Living Your Best Life: The Expo for Seniors 2018

The annual Expo for Seniors will take place this Saturday, August 18th at the River’s Edge Convention Center in Downtown St. Cloud. The event begins at 8 AM and runs through 12 PM.


One of the main goals of the expo is to provide education for adult children and their parents about senior services.

Expo for Seniors

Now in its 16th year, the Expo for Seniors is Central Minnesota’s largest event that offers products and services for older adults. And – as it is every year – it is free to attend! You can view each of the event guides from the last 16 events here.

Expo for Seniors

There will also be a free breakfast provided, free health screenings, and over 100 booths showcasing healthcare, housing, finance, fitness, safety, and more. The event is sponsored by The Good Shepherd Community, CentraCare St. Benedict’s Community, and Times Media.


In following with this year’s theme – Living Your Best Life –  the keynote speech will be presented by Ron Culberson. Ron is a speaker, author, and humorist and has written four books – including Do it Well, Make it Fun –  on living life to the fullest. He worked as a social worker Counseling manager, and Senior Director of Quality Services in a large hospice organization for ten years. Culberson works to show people how to make the most out of their lives by reducing stress, enhancing relationships, and improving the way they live.


Join us in living your best life at the Expo for Seniors this Saturday, August 18th. Call 320-258-9364 for more information, or visit the event’s website – – to learn more.

Aging Differences Between Men and Women

Much of how people age depends on genetics, environmental factors, and lifestyle and nutritional choices, but did you know that much of the aging process can depend on gender as well?

Men and women age differently. For example, men and women have consistently different bone structure. The opening in the skull around the eyes in men is much larger than it is women. Because there is less bone support in that area, men typically have more hollow, deep-set eyes that tend to develop more bags in comparison to women as they age. What other aging differences are there between men and women? Let’s take a look:

Life Expectancy

Across the world and across generations, it seems that women often outlive men. Doctors and scientists have attributed differences in life expectancy to a variety of factors. Women are less prone to heart-related diseases and smoking-related illnesses compared to men because these diseases and conditions occur later in life for many women. This can be attributed to a woman’s supply of estrogen, which helps make arteries strong and flexible. Women also tend to make healthier lifestyle choices and get screened and tested for health issues more frequently and far earlier in life.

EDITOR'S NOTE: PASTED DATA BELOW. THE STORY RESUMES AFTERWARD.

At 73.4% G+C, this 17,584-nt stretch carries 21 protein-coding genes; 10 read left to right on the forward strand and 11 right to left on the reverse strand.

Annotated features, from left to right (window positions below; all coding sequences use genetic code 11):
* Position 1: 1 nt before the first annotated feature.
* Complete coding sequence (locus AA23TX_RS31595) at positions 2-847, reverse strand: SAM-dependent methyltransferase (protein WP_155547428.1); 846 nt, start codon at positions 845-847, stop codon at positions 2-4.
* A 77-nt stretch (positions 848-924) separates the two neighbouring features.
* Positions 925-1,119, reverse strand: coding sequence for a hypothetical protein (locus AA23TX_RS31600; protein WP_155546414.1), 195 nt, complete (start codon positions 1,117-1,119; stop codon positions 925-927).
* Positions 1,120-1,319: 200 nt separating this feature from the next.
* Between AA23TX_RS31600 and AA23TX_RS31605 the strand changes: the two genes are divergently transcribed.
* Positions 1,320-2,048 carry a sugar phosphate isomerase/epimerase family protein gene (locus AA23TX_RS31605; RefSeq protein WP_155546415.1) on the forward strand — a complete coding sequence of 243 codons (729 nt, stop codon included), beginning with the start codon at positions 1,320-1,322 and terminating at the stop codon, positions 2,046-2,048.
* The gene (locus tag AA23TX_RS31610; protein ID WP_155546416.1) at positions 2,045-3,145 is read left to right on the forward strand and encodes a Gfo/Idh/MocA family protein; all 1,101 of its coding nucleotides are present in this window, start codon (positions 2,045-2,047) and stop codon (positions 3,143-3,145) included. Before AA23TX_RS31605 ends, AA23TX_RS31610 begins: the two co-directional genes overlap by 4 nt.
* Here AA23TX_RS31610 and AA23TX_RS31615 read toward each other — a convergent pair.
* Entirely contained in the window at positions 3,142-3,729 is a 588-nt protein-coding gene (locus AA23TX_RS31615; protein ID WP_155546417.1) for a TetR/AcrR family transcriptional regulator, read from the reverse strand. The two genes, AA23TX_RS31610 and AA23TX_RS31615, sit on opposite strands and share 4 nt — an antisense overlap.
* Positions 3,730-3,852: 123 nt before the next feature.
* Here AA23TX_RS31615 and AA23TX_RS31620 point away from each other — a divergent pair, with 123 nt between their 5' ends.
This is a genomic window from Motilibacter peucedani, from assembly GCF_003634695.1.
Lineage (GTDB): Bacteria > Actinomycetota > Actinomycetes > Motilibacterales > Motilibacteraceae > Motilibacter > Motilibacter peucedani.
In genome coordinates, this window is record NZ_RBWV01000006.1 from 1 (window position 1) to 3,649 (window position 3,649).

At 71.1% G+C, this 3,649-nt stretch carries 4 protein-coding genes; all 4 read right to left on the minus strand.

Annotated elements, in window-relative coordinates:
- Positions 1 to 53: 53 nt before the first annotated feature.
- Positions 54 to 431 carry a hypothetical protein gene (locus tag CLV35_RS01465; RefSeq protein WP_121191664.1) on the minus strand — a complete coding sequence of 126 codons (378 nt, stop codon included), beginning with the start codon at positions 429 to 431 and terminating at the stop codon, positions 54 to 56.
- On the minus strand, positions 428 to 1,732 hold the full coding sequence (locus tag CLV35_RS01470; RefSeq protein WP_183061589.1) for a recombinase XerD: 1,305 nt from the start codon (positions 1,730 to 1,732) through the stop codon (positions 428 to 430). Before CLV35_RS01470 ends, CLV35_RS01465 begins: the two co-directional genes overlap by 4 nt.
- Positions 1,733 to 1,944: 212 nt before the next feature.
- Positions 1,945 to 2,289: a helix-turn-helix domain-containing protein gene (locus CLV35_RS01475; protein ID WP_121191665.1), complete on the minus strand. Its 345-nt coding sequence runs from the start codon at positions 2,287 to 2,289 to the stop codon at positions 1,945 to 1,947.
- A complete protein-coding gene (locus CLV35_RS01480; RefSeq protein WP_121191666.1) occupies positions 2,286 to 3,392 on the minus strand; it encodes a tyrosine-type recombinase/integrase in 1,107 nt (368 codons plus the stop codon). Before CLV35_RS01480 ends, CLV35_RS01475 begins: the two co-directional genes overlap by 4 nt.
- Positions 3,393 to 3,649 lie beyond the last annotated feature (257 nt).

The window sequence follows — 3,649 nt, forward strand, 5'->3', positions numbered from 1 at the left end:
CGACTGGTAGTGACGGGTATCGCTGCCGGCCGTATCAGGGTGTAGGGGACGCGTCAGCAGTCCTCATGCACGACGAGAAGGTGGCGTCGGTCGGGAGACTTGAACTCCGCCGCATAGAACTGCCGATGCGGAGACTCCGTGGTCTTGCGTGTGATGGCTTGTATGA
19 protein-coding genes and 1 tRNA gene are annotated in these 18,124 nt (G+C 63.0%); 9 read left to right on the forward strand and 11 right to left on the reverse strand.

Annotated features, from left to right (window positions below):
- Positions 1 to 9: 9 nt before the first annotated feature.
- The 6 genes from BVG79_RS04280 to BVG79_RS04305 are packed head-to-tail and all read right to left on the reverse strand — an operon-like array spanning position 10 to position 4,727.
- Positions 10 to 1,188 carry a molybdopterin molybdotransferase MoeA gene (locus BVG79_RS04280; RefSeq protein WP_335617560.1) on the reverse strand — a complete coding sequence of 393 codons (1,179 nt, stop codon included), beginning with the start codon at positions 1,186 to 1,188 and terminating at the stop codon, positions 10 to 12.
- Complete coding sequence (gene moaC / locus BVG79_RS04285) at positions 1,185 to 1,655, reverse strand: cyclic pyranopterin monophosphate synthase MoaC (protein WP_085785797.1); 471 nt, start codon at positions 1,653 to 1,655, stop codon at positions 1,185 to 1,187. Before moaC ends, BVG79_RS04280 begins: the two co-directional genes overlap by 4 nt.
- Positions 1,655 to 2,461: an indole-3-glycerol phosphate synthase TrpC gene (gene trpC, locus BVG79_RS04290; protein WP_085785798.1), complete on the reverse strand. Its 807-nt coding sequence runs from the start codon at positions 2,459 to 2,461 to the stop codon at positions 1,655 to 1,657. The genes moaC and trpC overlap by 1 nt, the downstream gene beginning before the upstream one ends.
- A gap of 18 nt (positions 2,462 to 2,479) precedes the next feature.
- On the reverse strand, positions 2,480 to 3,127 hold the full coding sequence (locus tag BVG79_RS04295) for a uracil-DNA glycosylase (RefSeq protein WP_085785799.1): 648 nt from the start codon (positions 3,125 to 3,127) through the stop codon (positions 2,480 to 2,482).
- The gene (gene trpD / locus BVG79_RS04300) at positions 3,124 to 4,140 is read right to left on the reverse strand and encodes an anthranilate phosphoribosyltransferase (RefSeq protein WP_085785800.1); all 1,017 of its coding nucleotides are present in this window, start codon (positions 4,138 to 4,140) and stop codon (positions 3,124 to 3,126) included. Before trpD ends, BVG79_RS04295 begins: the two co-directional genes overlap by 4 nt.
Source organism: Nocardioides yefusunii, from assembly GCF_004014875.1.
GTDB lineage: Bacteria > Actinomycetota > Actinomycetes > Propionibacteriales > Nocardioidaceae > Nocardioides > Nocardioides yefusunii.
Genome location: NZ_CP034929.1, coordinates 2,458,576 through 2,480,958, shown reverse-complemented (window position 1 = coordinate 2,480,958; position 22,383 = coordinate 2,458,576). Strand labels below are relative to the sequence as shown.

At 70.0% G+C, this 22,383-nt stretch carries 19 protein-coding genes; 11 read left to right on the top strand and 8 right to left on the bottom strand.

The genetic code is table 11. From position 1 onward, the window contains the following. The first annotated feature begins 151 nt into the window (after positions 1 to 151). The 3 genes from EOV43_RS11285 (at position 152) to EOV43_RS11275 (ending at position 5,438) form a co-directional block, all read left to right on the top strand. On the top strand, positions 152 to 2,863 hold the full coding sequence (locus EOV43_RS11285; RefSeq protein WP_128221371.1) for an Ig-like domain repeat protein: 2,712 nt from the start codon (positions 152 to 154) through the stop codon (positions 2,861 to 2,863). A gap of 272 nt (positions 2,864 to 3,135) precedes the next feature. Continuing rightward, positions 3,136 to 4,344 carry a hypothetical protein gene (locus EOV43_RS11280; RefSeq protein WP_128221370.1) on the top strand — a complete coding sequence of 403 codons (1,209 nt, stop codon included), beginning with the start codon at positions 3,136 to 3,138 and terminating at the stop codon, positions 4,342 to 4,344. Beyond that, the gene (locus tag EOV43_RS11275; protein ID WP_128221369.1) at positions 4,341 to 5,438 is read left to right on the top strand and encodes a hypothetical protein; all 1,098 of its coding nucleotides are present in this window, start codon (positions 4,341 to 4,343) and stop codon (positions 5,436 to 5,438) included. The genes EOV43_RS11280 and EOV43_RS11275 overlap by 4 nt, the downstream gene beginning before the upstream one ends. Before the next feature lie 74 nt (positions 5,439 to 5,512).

Life Choices

From more physically-demanding or more labor intensive career choices to high-adrenaline recreational decisions, men have been shown to make riskier decisions. According to the Centers for Disease Control and Prevention (CDC), unintentional injuries are the third leading cause of death in men, whereas it is sixth for women. This is in part due to the frontal lobe—a part of the brain that deals with responsibility and risk calculation—which develops more slowly in men.

Hormonal Differences

Some of the greatest differences between men and women occur at the hormonal level. This can be seen in the differences between menopause and andropause. For women, menopause occurs around the age of 50 and happens when a woman stops menstruating and stops producing estrogen. For men, hormonal differences occur less drastically and overtime. Testosterone levels decline slowly and, unlike menopause, men can still reproduce and create sperm well into their old age.

Stronger Social Ties

Long-lasting and strong relationships have been shown to benefit the life expectancy and increase the quality of life in most adults. A 2010 study at Brigham Young University suggested that people with strong social connections have a 50% lower chance of dying than those with fewer social connections. A stronger social network or a strong bond with another person can promote better emotional health and a happier disposition. Friends often hold each other accountable for physical, mental, and emotional checkups.

Gender is one of the biggest factors in terms of how men and women age. Between gender, genetics, environmental factors, nutrition, and lifestyle habits, it’s a fact of life that people age differently.